During his presidential run, Johnson had promised a more decentralised form of government.
In light of the 2023 elections, critics have stated that the ruling party isn’t fully supporting a war crimes court in order to protect the votes that Johnson brings. Johnson has also stated he would not support any party that backs a war crimes court.

The Boley story
In the house of representatives, US-educated George Boley represents Grand Gedeh, the county of former president Samuel Doe. At the height of the war, Boley led the Liberian Peace Council, which was a warring faction. In 2021, Boley was confronted by a parliamentarian who claimed that Boley killed his family members during the war. It is a claim that Boley denies.

Prior to the war, Boley was a junior minister under ex-president William Tolbert until he was jailed. He was eventually released when Doe took power via military coup and he went on to form part of the Doe regime as minister of presidential affairs and later as minister of education.
Despite recorded atrocities, Boley has maintained that the Liberian Peace Council was not a party to the war. He was one of three warlords who formed part of the six-member collective presidency in 1995.

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In 2012, Boley was deported from the United States due to his human rights violations, which included using child soldiers during the war. In 2017, won the legislative seat he currently occupies.
Lasting influence
Both Johnson and Boley wield significant influence within Liberia’s legislature and politics. For instance, senator Johnson was one of the signees to the senate’s leadership proposed report that recommends transitional justice instead of legal prosecution for war crimes.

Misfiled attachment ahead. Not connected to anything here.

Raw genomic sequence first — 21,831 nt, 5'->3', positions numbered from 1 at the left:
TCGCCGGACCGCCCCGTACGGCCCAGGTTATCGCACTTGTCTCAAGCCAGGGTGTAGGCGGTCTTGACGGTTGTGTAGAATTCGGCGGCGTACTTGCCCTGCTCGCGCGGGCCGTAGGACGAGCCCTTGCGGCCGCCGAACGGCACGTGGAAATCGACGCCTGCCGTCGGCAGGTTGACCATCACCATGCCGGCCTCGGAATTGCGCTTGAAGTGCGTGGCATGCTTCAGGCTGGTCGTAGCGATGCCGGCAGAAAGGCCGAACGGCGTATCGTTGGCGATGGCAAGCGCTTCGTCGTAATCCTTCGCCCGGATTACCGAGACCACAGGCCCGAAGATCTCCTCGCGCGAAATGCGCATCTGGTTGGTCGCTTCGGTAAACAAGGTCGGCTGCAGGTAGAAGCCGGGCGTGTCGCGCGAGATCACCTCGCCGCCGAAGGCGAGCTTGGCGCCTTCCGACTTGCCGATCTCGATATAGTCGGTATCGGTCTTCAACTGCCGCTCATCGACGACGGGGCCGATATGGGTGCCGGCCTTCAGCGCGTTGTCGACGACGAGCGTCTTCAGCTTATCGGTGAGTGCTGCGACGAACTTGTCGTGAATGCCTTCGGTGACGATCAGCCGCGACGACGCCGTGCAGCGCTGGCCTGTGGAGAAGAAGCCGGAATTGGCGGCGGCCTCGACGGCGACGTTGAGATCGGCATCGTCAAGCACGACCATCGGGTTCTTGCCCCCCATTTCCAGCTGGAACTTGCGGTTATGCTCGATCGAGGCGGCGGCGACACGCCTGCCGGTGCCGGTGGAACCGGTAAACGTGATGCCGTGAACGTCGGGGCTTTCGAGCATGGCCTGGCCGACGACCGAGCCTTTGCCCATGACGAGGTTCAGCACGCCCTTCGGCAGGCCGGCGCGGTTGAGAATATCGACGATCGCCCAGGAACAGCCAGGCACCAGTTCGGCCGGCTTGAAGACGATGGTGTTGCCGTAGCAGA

Boley and Johnson have considerable support in their constituencies. Johnson is setting up a polytechnic university in Nimba County through his educational foundation.

READ MORE Liberia: Why did George Weah’s bodyguard commit suicide?

With elections in 2023, Weah is seeking to consolidate alliances and votes, thus a war crimes court may not be a top priority. There is also an issue of an immunity clause passed by the legislature in 2003. However, foreign pressure could influence decisions around a potential war crimes court.

Warlords, politicians and politics
Most people cited in the TRC report deny claims that they committed atrocities; some defended their actions. Many have gotten involved in politics since the ends of the civil wars. Among the people recommended to be banned for public office was former senator Isaac Nyenabo. In February 2015, Ellen Johnson Sirleaf chose him as ambassador to Belgium with accreditations to the European Union, Luxembourg and the Netherlands. Since the inauguration of President George Manneh Weah, Isaac Nyenabo has remained Liberia’s ambassador despite the president having the executive power based on the constitution of Liberia to remove him.